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Images of British Lichens

Aspicilia calcarea (L.) Mudd
(= Circinaria calcaria (L.) A.Nordin, S.Savić & Tibell)

Thallus a chalky white (to pale blue-grey), smooth to cracked-areolate crust, margin well-defined, usually with radial cracking; apothecia set in the thallus, with black discs, or initially grey-pruinose, one or more per areole. On hard limestone, often common and forming conspicuous, large, circular patches. Fletcher et al. (in Smith et al., 2009) state that it has been over-recorded on concrete in urban areas, such records generally being referable to A. contorta subsp. hoffmanniana.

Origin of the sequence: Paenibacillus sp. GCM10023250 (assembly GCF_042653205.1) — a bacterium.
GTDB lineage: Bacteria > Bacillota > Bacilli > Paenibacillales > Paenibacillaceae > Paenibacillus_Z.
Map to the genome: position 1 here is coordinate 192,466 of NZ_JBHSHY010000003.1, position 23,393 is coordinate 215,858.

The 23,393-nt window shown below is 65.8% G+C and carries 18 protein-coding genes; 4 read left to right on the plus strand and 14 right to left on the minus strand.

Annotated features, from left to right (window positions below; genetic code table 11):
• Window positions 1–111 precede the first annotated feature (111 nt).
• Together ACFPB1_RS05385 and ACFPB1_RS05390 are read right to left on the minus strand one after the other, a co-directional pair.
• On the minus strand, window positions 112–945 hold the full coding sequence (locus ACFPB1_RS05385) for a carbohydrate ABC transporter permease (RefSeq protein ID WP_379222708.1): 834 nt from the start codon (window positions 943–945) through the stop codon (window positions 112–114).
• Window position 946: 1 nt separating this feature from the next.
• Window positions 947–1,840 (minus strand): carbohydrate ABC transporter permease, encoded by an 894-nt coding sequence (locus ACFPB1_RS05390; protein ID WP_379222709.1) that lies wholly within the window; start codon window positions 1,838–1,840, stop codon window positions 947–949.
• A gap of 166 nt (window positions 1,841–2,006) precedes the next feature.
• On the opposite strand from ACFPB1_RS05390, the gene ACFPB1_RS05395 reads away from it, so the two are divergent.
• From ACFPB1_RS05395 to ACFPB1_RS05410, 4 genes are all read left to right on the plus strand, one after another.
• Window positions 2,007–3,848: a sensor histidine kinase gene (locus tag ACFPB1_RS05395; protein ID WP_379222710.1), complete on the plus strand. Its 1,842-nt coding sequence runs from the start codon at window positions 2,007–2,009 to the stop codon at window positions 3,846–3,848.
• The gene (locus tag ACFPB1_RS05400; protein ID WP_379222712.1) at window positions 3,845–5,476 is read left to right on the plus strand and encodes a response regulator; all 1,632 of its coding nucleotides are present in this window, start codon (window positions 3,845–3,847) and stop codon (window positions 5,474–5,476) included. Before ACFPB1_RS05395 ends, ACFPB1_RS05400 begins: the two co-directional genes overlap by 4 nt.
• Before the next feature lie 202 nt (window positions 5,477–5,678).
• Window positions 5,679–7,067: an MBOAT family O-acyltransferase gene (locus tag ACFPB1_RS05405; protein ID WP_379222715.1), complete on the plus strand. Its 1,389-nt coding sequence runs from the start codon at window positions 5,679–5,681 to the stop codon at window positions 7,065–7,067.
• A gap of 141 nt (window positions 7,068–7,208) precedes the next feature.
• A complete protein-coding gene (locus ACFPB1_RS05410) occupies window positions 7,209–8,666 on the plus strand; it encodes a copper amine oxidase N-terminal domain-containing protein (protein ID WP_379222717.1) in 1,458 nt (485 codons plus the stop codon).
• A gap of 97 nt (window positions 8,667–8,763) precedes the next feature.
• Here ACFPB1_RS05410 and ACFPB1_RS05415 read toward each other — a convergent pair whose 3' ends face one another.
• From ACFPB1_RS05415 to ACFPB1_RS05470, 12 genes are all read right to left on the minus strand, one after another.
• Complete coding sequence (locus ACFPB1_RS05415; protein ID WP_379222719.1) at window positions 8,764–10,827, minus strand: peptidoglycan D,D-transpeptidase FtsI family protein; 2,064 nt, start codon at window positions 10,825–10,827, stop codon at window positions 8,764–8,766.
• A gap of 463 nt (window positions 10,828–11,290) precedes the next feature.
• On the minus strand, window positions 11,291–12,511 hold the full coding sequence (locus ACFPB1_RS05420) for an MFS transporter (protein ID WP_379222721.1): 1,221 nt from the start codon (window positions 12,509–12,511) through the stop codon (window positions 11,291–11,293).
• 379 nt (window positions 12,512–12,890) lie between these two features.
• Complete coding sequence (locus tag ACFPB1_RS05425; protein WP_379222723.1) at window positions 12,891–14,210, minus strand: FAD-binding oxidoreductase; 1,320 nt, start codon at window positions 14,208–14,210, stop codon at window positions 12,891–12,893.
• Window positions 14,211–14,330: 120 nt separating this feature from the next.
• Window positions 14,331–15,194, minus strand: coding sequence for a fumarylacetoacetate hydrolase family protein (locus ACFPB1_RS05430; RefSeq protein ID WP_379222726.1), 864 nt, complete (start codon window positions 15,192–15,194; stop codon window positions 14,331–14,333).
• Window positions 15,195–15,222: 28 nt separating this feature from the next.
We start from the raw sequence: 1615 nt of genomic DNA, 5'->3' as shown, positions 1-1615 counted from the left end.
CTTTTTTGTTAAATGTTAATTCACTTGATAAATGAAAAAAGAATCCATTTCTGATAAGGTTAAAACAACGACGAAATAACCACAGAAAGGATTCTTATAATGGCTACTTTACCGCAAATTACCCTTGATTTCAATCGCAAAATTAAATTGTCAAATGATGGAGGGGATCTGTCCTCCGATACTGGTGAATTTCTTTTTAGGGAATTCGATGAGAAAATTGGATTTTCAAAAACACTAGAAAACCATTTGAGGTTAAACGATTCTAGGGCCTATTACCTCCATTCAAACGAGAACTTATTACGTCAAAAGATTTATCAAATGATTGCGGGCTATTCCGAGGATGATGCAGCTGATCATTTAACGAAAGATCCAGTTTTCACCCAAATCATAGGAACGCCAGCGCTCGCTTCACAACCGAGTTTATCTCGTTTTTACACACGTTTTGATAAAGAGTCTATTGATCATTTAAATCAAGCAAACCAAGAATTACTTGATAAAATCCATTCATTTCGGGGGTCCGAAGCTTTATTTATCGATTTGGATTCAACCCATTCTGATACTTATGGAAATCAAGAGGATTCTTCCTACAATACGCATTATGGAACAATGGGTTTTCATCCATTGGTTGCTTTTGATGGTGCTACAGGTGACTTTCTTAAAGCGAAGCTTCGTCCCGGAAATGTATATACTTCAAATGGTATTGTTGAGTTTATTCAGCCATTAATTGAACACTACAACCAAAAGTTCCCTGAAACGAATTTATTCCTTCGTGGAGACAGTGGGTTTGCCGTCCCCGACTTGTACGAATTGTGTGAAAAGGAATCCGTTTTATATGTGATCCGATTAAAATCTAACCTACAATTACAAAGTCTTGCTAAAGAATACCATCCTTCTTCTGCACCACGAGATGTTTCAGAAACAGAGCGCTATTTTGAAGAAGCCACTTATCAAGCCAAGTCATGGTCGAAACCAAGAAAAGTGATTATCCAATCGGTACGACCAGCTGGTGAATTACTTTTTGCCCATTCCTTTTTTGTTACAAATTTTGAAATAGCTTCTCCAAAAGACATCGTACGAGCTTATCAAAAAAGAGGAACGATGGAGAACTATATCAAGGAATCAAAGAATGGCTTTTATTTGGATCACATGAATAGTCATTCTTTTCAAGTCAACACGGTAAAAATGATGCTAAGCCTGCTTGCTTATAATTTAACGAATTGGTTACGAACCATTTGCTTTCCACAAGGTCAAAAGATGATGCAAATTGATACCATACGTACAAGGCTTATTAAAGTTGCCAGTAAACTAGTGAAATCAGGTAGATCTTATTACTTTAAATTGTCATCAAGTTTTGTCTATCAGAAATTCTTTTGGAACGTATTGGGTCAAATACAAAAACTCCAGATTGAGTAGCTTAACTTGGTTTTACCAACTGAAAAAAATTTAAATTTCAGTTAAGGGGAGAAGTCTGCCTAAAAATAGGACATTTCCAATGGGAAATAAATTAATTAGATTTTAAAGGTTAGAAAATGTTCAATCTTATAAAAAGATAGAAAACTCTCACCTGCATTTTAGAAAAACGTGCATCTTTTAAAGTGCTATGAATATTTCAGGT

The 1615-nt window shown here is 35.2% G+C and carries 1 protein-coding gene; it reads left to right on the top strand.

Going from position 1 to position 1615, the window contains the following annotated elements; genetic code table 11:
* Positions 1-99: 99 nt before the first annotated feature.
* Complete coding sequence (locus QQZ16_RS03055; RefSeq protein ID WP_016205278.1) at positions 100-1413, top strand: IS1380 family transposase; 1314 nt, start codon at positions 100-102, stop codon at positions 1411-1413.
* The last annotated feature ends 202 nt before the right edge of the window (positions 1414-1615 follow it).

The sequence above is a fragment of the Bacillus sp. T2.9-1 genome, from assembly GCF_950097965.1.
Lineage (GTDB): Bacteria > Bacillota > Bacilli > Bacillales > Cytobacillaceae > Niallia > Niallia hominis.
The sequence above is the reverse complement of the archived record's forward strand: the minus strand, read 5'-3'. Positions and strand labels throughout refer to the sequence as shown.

Refs: Smith et al. (2009), 184; Purvis et al. (1992), 98; Dobson (2005), 73 (photo); Dobson (2011), 79 (photo); Whelan (2011), 51 (photo); Wirth (1995), 1: 147, 149 (photo); Wirth et al. (2004), 246 (photo); Wirth, Hauck & Schulz (2013), 1: 190, 368 (photo, as Circinaria calcarea); Moberg & Holmåson (1984), 110 (photo); van Herk & Aptroot (2004, 2013), 66-7 (photo).


Aspicilia calcarea
Aspicilia calcarea, close view
Limestone pavement with Aspicilia calcarea, Perthshire
On limestone pavement, Schiehallion, Perthshire, April 2003
Aspicilia calcarea
Aspicilia calcarea, close view
On coastal limestone rocks, Sand Bay, Somerset, February 2010 (BLS meeting)

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© A.J. Silverside
Uploaded March 2008, last updated January 2016 (first hosted at, December 2006)